‘Little Giants’ still a big memory for Michigan St

Aaron Bates remembers taking the snap, standing up and bouncing

lightly on his feet.

The Michigan State holder figured Notre Dame would be caught off

guard, but with the fake field goal actually in progress and the

defense reacting, he needed to stay calm. The man he was supposed

to throw to was caught up at the line of scrimmage, so Bates took a

few steps to his right.

”The old quarterback instincts – you kind of move where the

space is,” said Bates, who played quarterback in high school

before becoming a valuable punter for the Spartans. ”Just kind of

react. Don’t even think about it.”

Bates found an open man that night last September and completed

one of college football’s most dramatic passes of the season.

Charlie Gantt’s 29-yard touchdown catch in overtime gave the

Spartans a 34-31 victory over Notre Dame, and the play – called

”Little Giants” – was a much-needed boost for a Michigan State

program struggling to get over the hump.

The 15th-ranked Spartans play at Notre Dame on Saturday in a

much-anticipated rematch.

”Had it not won the football game, it would be a bad big play,

I guess,” Michigan State coach Mark Dantonio said. ”Because of

the circumstances in the game, all the circumstances after the

game, the whole thing, it probably took on a little bit more of a


Dantonio had a mild heart attack after the game, but he

eventually came back to lead Michigan State to a share of the Big

Ten title. It was quite an improvement for the Spartans, who went

6-7 the previous season and weren’t viewed as much of a threat

nationally before facing Notre Dame last year.

The Spartans trailed 31-28 in overtime that night and faced

fourth-and-14 when they lined up for what would have been a 46-yard

field goal. The kick was no gimme, so Dantonio called for a


”Obviously, we were all-in at that point. Thankfully, it worked

out for us,” linebacker Max Bullough said. ”It gives a lot of

confidence. It shows that Coach D has a lot of confidence in us as


The fake didn’t go exactly as planned. First, Michigan State let

the play clock run down – so low the Big East released a statement

the next day, just to confirm that officials handled the play

correctly when they didn’t call a delay of game penalty.

Then, Michigan State’s Le’Veon Bell – who was supposed to be the

primary target – had to fight his way through traffic at the line.

As Bates began his impromptu rollout, Bell fell head over heels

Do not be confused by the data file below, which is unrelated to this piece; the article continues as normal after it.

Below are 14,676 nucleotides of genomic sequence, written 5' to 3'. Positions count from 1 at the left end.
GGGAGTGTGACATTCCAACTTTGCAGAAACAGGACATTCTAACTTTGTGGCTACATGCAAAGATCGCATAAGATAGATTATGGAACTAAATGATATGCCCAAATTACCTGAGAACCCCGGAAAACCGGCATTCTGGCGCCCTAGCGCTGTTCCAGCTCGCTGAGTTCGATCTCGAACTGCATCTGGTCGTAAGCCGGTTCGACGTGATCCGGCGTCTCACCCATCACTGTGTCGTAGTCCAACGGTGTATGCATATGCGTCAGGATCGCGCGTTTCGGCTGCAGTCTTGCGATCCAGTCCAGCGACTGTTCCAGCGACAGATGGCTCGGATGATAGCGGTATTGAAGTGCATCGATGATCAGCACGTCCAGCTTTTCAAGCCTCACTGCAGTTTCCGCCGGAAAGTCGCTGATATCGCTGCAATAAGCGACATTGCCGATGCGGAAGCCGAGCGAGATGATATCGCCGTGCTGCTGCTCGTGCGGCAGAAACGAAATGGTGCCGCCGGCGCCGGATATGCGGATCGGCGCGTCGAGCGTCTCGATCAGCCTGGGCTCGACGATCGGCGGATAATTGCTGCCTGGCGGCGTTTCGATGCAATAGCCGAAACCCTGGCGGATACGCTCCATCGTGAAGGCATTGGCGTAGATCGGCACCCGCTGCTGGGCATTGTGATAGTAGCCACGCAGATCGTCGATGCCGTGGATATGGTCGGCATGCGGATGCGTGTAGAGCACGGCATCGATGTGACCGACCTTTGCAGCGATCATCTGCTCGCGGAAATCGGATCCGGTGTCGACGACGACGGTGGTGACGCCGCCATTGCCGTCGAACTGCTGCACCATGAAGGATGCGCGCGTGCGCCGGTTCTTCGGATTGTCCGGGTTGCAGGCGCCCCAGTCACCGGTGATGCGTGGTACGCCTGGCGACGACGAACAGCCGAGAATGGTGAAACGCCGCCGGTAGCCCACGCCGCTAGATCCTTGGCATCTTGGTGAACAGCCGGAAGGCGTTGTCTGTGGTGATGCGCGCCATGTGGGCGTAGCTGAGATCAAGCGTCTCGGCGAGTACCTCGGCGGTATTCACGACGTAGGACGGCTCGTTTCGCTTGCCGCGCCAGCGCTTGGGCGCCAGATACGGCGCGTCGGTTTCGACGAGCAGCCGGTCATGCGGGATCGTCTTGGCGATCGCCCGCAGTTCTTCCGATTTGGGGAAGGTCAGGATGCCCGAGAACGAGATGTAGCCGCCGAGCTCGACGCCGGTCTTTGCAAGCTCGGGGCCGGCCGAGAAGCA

while trying to shake loose – but two Notre Dame players went down

next to him, enabling Gantt to run free into the secondary.

”I knew the fake was available, and I knew it was something

that Coach Dantonio was interested in calling,” said quarterback

Kirk Cousins, who had come off the field after Michigan State’s

overtime drive stalled. ”But I didn’t know what the fake looked

like, didn’t know anything about it. I don’t pay a whole lot of

attention to that part of the game – let them handle that.

”I trusted Aaron, because I know Aaron well and I trust him

with the ball in his hands.”

It turned out to be a simple throw for Bates and a miserable

ending for the Irish.

”I think the down and distance was a bit of a surprise. We know

in that situation, regardless of it, we had to defend it better,”

Notre Dame coach Brian Kelly said. ”But no, I thought it was a

great call. It worked.”

In the immediate aftermath, Dantonio’s health scare overshadowed

the play, but Michigan State was able to build on the win. The

Spartans started 8-0 en route to an 11-2 season, and ”Little

Giants” is the moment everyone seems to remember.

”I guess I’ve seen it enough times now,” said Bates, who is a

graduate student at Michigan State and has no football eligibility

left. ”It doesn’t quite get me as pumped up as it did.”

Dantonio has sought to downplay the memorable play. Beating

Notre Dame (0-2) again won’t be easy.

But if the Spartans (2-0) do add another win to this impressive

run they’re on, the significance of last season’s springboard will

only grow.

”It’s just another play at the end of a game that either you

win or sometimes you lose. I guess that’s the way I’ll always look

at it,” Dantonio said before smiling ever so slightly. ”Just glad

it worked.”